When Indian cinema began 100 years ago it was taboo for Hindu and Islamic women to perform on screen, so female roles were played by men – sort of Monty Python or Shakespearian style. While the conservative nature of Hindu and Muslim societies shunned the notion of female performers, the Jewish community was more liberal and educated and willing to embrace the exciting new medium of film. The fact that Indian Jews were a lighter shade of brown made these women seem all the more suited for celluloid. However, because of their stage names people thought they were Muslims.
The story is told through the glamorous and often tumultuous lives of the famed Jewish actresses who, from the earliest days of Silent film through to the end of the twentieth century, passed the cinema queen baton onto each other and shaped what was to become the world’s largest film industry, including:
Other important Jewish figures in the history of Indian cinema who feature in the film include David Joseph Penkar who wrote the first talkie ALAM ARA in 1931 which set the template for Indian cinematic storytelling, Bunny Reuben, Raj Kapoor’s right hand man and arguably the industry’s greatest ever publicist, and the famed revered uncle figure of Indian cinema, David Abraham.
The film reveals how these Jewish stars, working with other Jews in Bollywood, pushed the boundaries of Indian cinema to make Bollywood what it is, and in so doing tells of many Bollywood firsts: the first dance, the first kiss, the first talkie and the first colour film.
This documentary bursts with music and colour. As none of the silent or early sound era films survived, retro style 2D animation is selectively used to give film stills and poster archive a cheeky Bollywood feel. The stories of the Jewish stars from the 1950s onwards are told through footage of the films they appeared in.
As in any good Bollywood film, music is a prominent feature. The film creatively exploits the synthesis of the Indian-Jewish themes so that the film’s music, for example, the classic Jewish tune hava nagila is played on the sitar, and Bollywood tunes in a Yiddish sounding clarinet.
Through the personal lives of the Jewish stars the film tells the broader Indian Jewish story. We visit the lush Konkan coast, a 20 minute boat ride from Mumbai’s famous Gateway of India Arch, to see the villages seemingly still stuck in time where the Bene Israel tribe lived for 2000 years before making the short journey to Bombay at the turn of the twentieth century. There we enter the grand synagogue of the Baghdadi Jewish community that migrated to India from across the Middle East in the 1800s.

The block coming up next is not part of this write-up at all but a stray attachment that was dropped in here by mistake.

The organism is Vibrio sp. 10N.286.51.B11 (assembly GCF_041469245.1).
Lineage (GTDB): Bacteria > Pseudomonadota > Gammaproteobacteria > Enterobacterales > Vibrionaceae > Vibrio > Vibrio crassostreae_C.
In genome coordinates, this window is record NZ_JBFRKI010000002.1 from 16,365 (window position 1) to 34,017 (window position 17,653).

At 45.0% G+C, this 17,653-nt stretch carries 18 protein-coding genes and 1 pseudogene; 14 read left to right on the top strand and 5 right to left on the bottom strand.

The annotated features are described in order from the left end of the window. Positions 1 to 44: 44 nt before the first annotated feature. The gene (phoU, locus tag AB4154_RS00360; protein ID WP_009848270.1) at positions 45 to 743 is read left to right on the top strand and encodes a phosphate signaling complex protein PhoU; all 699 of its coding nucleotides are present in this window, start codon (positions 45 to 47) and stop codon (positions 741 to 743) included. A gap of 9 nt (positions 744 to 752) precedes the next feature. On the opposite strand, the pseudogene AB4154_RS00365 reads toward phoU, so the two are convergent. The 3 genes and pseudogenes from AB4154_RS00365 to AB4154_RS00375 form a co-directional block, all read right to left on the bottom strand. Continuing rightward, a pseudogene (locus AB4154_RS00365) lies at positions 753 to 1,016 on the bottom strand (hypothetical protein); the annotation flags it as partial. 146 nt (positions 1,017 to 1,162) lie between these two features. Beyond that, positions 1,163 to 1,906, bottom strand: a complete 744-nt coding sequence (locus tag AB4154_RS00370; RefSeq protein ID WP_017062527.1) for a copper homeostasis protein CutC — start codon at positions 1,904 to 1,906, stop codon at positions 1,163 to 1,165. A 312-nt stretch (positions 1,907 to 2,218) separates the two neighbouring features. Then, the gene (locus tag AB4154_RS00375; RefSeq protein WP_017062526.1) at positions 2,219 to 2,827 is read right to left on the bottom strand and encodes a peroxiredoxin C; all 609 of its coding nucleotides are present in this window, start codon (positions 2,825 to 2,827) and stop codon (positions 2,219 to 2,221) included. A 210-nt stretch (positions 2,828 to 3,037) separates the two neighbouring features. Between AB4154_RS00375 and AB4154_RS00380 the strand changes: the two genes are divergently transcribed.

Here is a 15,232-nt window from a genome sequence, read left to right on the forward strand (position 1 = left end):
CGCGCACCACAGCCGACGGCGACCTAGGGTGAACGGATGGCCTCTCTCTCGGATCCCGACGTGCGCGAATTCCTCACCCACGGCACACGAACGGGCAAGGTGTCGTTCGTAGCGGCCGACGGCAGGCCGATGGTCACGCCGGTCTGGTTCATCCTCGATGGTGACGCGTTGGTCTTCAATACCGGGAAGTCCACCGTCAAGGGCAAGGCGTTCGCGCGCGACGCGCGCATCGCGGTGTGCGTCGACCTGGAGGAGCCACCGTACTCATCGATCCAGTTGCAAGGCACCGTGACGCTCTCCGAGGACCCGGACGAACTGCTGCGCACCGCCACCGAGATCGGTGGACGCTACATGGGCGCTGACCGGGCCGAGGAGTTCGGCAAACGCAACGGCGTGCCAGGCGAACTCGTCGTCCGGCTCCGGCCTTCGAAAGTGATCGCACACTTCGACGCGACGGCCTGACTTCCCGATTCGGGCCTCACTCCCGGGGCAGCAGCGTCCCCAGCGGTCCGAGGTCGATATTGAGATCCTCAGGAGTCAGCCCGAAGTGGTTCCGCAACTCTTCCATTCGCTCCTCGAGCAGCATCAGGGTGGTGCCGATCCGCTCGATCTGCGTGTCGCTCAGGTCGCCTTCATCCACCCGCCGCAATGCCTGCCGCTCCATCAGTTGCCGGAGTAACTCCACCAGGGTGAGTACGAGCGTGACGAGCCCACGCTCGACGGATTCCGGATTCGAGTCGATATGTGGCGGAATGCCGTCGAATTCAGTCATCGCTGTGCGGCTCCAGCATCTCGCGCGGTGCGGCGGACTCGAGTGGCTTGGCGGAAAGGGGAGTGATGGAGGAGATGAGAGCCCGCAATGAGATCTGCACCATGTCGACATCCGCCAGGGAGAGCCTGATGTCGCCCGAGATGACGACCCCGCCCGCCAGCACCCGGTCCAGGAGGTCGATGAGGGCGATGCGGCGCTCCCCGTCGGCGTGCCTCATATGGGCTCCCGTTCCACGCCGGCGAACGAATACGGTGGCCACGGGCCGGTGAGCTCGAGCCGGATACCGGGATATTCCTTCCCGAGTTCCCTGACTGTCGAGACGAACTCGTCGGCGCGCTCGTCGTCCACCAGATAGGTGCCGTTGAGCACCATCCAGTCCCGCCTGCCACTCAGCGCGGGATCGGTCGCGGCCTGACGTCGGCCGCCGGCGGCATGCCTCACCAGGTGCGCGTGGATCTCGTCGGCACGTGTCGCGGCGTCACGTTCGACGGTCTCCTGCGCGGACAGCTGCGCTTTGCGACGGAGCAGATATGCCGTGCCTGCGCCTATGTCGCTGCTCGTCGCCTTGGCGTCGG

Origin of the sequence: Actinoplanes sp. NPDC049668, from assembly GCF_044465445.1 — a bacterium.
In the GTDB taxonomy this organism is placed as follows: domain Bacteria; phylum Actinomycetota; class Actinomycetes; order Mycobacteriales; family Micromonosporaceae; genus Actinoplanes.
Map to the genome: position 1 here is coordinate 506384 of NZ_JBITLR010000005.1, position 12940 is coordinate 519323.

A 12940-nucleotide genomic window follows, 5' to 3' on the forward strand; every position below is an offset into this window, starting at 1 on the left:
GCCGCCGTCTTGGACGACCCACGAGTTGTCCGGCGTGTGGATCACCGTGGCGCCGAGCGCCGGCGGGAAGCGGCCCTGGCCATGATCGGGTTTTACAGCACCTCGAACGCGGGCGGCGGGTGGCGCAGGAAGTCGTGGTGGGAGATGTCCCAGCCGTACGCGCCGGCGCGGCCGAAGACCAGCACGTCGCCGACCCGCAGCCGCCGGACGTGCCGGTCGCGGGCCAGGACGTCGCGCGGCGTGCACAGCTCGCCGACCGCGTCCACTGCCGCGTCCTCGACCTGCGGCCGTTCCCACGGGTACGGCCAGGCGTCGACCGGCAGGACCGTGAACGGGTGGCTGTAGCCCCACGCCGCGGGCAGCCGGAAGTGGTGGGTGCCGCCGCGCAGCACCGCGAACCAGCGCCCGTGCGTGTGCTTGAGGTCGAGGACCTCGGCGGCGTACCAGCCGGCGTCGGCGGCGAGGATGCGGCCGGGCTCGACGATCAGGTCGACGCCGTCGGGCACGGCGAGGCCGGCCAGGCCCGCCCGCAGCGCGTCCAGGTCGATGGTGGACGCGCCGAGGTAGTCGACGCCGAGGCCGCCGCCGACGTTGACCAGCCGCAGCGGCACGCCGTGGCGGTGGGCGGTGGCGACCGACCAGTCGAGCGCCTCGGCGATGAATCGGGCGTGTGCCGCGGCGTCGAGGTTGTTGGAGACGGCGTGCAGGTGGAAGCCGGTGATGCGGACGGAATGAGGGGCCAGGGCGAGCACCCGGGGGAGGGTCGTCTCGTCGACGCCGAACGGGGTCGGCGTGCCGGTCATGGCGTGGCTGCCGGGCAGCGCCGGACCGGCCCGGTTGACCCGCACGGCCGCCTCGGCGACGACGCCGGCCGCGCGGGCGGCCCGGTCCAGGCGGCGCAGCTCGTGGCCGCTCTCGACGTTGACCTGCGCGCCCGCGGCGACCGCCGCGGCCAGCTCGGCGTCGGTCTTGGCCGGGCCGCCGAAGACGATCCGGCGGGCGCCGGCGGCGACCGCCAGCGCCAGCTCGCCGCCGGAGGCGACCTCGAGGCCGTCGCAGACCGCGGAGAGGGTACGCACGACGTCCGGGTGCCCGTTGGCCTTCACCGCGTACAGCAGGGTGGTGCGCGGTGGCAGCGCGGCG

The Jewish Bollywood story cannot be told without understanding the broader story of Hindi cinema which the film reveals. The Jewish actresses worked with the biggest producers, directors and actors of their time, so through their stories the film delves into the history of Indian cinema: the early male heart throbs, the big studios, and the leading directors – as tales unfold of dreams and ambition, success and failure, collaborations and rivalries, and love affairs and feuds. Present day senior Bollywood figures, including acting legend Rishi Kapoor, discuss the industry in general and the impact of the Jewish stars in particular.
The film reveals the highs of stardom, the fame, the fortune, but also how when physical beauty fades and industries change, careers end, money can run dry and loneliness and alcoholism become the norm, how religion can provide solace.
By exploring the story of the Jewish Bollywood greats SHALOM BOLLYWOOD also explores the theme of interfaith relations, in what is described as a land without anti-Semitism, the Jewish stars married Muslims and Hindus, harmoniously sharing in each other customs, as religious differences were put aside in the pursuit of a shared goal and passion: making great films.
As one generation gives way to another, SHALOM BOLLYWOOD reveals the story of Jews still working in Bollywood today, continuing the work of their parents and grandparents.
SHALOM BOLLYWOOD takes viewers on a journey enriched by magnificent colours and the many sounds of India in general and Jewish India in particular, providing an entry into synagogues, mosques and temples and present day Mumbai’s markets, street kids, squalor and high rises – and of course its cinemas.
SHALOM BOLLYWOOD is told with humour and insight and challenges the common understanding of what we mean by being a Jew and Indian. An all singing, all dancing documentary with swirling saris and colored yamalkas. A documentary about kosher papadams, bizarre costumes, religious co-existence, the odd elephant, big screen romance and 12 million cinema tickets a day. Just your standard Jewish themed documentary really.